Egypt is in the throes of a severe housing shortage, with people so desperate for shelter they're building hundreds of thousands of illegal, sometimes rickety buildings that the government promptly dynamites. But one thing the country has an abundance of is lonesome desert, and developers are turning there to construct immense projects that stick out in the emptiness like skyscrapers on Mars.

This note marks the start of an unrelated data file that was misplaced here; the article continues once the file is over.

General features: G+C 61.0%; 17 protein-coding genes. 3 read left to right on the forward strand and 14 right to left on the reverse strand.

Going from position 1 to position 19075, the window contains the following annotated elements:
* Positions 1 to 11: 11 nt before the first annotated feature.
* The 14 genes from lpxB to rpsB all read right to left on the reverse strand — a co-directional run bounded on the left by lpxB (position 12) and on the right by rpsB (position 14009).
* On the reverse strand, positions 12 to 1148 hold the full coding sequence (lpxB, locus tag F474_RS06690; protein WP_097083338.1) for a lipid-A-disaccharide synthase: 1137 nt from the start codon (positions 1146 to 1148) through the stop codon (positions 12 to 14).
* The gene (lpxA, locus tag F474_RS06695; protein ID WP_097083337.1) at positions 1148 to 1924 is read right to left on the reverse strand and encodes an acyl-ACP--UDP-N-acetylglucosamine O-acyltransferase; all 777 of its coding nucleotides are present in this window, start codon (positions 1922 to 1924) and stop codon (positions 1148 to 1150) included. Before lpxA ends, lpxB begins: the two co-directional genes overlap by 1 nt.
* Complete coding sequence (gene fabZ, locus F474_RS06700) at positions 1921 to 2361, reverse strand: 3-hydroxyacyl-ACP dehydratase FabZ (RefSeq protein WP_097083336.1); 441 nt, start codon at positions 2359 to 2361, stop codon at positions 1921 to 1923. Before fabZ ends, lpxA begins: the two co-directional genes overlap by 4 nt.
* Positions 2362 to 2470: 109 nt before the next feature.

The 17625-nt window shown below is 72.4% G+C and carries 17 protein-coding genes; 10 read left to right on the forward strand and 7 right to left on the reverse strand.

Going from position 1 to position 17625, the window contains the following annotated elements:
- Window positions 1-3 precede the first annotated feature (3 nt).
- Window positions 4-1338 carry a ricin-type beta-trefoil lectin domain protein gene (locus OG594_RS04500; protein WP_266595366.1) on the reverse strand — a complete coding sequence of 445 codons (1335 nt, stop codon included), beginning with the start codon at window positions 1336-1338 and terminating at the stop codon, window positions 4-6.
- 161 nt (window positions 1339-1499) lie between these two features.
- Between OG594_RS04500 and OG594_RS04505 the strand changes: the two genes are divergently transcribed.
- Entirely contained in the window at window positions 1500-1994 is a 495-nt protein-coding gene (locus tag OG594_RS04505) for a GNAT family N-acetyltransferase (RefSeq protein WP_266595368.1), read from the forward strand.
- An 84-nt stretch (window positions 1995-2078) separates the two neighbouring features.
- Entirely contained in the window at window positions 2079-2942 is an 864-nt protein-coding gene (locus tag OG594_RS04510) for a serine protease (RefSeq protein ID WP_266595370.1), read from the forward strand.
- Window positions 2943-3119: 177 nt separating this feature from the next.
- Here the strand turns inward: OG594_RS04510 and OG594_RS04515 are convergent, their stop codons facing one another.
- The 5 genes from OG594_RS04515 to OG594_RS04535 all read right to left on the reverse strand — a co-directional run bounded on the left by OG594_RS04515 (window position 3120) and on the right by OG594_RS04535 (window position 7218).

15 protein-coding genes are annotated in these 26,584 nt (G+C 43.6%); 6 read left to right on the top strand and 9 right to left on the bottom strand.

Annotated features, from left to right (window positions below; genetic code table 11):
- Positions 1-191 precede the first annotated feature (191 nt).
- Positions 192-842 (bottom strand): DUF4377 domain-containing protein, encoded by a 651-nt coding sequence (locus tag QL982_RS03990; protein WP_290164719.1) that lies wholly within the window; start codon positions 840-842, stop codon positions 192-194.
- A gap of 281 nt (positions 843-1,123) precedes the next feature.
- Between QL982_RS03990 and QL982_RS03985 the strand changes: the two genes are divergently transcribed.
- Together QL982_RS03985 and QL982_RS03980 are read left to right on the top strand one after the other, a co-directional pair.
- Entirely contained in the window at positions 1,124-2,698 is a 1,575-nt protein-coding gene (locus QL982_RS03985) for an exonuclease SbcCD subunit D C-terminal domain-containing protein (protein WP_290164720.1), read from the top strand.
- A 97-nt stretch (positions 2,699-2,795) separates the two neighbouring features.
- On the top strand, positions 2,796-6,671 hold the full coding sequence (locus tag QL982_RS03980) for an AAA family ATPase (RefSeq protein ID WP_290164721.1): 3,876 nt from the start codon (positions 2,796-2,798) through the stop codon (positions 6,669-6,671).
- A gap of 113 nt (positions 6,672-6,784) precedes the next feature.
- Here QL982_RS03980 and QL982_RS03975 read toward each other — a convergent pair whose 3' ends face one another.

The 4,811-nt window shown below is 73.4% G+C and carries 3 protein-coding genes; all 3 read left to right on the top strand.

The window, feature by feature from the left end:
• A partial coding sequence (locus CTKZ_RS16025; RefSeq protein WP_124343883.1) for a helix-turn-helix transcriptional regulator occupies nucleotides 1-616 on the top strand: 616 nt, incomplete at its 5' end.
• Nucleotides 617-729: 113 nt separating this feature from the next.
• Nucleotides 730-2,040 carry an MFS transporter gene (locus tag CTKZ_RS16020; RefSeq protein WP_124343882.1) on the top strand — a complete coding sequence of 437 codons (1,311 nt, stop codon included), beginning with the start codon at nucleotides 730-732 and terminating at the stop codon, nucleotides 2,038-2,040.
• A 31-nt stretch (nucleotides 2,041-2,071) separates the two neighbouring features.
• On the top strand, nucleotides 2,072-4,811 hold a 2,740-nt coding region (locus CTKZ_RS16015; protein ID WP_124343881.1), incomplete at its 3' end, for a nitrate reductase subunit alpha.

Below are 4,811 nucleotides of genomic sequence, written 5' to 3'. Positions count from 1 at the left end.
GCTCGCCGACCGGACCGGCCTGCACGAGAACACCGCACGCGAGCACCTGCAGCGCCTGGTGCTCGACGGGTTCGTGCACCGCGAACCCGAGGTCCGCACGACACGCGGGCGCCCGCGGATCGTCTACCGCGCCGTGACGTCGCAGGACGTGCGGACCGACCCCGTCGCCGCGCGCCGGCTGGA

London-based photographer Manuel Alvarez Diestro has a yen for the monumental—he's documented the mountain-eating cemeteries of Hong Kong and satellite dish-crusted apartment towers of Algiers. So naturally he was interested in the colossal structures rising on the outskirts of Egyptian cities. His recent journey to Cairo, Alexandria, Hurghada, and other 'burgs has resulted in "New Cairo," an eerie, almost surreal look at Egypt's manifest destiny. Great walls of residential projects teeter on the edge of the desert, with nothing apparent on the other side but vast expanses of sand.